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Smartphone Adoption Continues to Drive Mobile's Future, comScore Reports

29 Feb, 2012 By: Jackie Jones

RESTON, Va. – Zack Morris would be over the moon.

In no surprise to anyone who’s used a cell phone even once in the past 10 years, smartphone adoption among consumers will continue to drive mobile innovation and mobile media consumption, according to the “2012 Mobile Future in Focus” report by comScore Inc.

“2011 proved to be a groundbreaking year for the mobile industry, with smartphones hitting the mainstream, tablets emerging as a formidable fourth screen and consumers increasingly integrating mobile behaviors into their lifestyles. As the industry continues to innovate and more consumers look to multiple devices and platforms to consume digital media, we expect the mobile and connected device landscape to be shaken up even further in 2012,” said Mark Donovan, comScore senior vice president of mobile. “As mobile channels present a more personal, social and ubiquitous experience to consumers, advertisers and publishers have an opportunity to better engage target audiences, given an understanding of how to connect and leverage the unique characteristics of these emerging platforms.”

Key insights of the “2012 Mobile Future in Focus” report included:
• Nearly 42 percent of all U.S. mobile subscribers now use smartphones, along with 44 percent of mobile users across France, Germany, Italy, Spain and the U.K. Mobile media use saw increased growth as a result, surpassing the 50-percent mark in many markets.
• The Google Android and Apple iOS smartphone platforms emerged as the leaders of the U.S. smartphone market in 2011, with Android just a few points shy of capturing half of the smartphone market and iOS accounting for nearly 30 percent of the market.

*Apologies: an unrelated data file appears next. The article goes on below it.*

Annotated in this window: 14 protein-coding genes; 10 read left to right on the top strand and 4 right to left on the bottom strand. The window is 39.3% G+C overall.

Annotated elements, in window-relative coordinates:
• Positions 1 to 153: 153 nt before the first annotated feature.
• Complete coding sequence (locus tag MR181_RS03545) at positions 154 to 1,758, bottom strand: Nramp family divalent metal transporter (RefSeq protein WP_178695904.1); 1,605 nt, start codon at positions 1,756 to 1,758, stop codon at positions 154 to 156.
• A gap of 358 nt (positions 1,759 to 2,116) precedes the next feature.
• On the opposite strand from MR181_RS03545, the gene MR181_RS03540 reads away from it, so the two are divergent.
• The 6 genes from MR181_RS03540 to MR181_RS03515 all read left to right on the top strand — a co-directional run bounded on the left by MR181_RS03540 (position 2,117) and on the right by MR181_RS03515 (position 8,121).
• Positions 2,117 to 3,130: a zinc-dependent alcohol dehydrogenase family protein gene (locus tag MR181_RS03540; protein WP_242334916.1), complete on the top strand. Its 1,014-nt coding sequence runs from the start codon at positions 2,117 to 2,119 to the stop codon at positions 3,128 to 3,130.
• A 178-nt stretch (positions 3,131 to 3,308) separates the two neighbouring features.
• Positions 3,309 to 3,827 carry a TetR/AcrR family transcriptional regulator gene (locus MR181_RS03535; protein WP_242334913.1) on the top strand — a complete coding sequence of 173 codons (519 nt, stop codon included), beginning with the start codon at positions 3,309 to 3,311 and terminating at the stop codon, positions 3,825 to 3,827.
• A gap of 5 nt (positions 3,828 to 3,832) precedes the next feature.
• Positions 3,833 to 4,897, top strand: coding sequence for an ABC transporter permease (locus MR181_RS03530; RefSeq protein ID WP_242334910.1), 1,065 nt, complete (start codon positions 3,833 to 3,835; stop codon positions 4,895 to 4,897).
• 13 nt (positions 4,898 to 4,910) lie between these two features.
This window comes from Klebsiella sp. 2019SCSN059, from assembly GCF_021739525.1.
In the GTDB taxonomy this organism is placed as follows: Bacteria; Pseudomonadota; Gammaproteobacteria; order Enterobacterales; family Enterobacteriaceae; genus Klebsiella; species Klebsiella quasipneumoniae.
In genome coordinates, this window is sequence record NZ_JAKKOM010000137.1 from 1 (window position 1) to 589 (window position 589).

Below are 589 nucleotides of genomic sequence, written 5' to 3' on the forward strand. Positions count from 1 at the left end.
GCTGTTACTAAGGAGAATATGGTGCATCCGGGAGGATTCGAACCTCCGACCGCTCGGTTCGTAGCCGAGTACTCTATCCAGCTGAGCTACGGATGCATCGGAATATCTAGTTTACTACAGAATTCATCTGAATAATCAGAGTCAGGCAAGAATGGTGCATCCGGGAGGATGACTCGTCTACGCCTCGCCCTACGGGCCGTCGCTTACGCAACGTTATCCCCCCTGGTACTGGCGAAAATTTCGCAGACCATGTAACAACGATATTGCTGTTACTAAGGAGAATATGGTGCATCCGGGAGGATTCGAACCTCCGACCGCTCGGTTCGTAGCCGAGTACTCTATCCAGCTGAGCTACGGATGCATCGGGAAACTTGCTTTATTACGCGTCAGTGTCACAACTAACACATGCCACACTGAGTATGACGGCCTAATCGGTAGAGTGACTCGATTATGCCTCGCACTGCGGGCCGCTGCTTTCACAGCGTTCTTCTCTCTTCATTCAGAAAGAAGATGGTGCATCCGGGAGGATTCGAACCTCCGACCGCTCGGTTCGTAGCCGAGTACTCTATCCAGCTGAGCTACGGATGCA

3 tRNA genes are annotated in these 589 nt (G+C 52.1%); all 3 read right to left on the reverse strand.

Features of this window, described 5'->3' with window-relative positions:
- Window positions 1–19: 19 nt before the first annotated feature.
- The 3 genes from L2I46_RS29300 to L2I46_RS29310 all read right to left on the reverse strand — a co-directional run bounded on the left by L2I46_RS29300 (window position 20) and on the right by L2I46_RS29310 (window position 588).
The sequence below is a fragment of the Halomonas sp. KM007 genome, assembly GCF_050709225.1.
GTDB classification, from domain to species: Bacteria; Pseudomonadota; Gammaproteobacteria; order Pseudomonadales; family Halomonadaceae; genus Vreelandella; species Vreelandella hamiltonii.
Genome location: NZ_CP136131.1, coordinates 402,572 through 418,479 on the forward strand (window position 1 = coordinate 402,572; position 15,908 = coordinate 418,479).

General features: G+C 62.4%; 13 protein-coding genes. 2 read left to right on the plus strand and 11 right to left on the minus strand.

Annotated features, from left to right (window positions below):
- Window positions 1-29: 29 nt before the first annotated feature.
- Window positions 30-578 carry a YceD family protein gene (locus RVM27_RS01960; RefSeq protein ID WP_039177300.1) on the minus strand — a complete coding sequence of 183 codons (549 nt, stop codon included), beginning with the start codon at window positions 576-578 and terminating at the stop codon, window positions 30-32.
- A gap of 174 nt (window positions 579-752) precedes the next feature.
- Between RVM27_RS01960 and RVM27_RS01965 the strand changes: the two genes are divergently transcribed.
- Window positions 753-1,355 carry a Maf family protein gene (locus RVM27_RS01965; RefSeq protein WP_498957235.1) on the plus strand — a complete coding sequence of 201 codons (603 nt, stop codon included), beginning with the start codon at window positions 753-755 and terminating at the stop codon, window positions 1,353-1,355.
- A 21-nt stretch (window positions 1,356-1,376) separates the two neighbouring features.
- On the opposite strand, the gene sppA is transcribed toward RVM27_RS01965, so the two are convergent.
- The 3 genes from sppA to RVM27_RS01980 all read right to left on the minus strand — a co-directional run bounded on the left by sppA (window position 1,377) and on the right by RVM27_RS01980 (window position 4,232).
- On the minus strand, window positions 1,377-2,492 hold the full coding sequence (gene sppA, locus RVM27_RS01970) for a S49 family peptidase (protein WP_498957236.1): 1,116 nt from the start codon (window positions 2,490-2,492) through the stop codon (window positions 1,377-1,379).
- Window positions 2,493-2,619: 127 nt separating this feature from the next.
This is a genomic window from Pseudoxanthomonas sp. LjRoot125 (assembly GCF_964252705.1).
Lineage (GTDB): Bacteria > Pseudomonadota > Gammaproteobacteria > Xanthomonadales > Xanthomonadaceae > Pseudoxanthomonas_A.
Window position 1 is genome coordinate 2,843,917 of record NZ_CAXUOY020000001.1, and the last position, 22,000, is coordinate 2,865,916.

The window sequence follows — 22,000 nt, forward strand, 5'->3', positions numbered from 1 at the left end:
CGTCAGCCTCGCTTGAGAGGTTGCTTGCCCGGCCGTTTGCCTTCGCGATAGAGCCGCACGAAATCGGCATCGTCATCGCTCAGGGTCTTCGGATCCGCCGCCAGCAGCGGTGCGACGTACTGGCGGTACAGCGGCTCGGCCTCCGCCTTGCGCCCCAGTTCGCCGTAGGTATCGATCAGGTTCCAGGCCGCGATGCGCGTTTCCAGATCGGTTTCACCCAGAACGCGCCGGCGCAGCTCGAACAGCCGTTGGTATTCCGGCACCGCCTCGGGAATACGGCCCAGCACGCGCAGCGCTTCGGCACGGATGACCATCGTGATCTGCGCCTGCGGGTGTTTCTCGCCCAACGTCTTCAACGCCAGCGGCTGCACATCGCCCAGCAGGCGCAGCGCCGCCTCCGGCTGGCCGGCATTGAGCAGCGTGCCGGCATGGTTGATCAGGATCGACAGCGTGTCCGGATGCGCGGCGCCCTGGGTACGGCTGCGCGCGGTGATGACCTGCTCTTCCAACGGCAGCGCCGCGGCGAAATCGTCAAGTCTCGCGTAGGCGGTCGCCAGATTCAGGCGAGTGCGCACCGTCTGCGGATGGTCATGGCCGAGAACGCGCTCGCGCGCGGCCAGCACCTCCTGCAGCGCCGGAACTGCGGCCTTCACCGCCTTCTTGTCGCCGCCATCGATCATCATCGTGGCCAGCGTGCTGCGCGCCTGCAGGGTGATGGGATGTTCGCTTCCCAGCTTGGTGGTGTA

• In 2011, both U.S. and Europe saw the growth in mobile app use exceed the growth in mobile browser use, leading to both markets seeing the same percentage of their mobile audience use both apps and browsers to access mobile media.
• More than half of the U.S. smartphone population used their phones to perform retail research while inside a store in 2011. At the end of 2011, one in five smartphone users scanned product barcodes and nearly one in eight compared prices on their phone while in a store.

In a related story, companies with app marketplaces including Google, Apple and Research in Motion have promised California Attorney General Kamala Harris that they will require developers to post privacy policies if their apps collect personal data from users, according to a Media Post report. The move comes on the heels of a Federal Trade Commission (FTC) staff report warning mobile application stores and developers that they might not be adequately providing the information parents need to determine what data are being collected from their children, how it’s shared and whom has access to it (Response This Week, Feb. 22, 2012).

“At the FTC, one of our highest priorities is protecting children’s privacy, and parents deserve the tools to help them do that,” said FTC Chairman Jon Leibowitz. “Companies that operate in the mobile marketplace provide great benefits, but they must step up to the plate and provide easily accessible, basic information, so that parents can make informed decisions about the apps their kids use. Right now, it is almost impossible to figure out which apps collect data and what they do with it. The kids app ecosystem needs to wake up, and we want to work collaboratively with the industry to help ensure parents have the information they need.”

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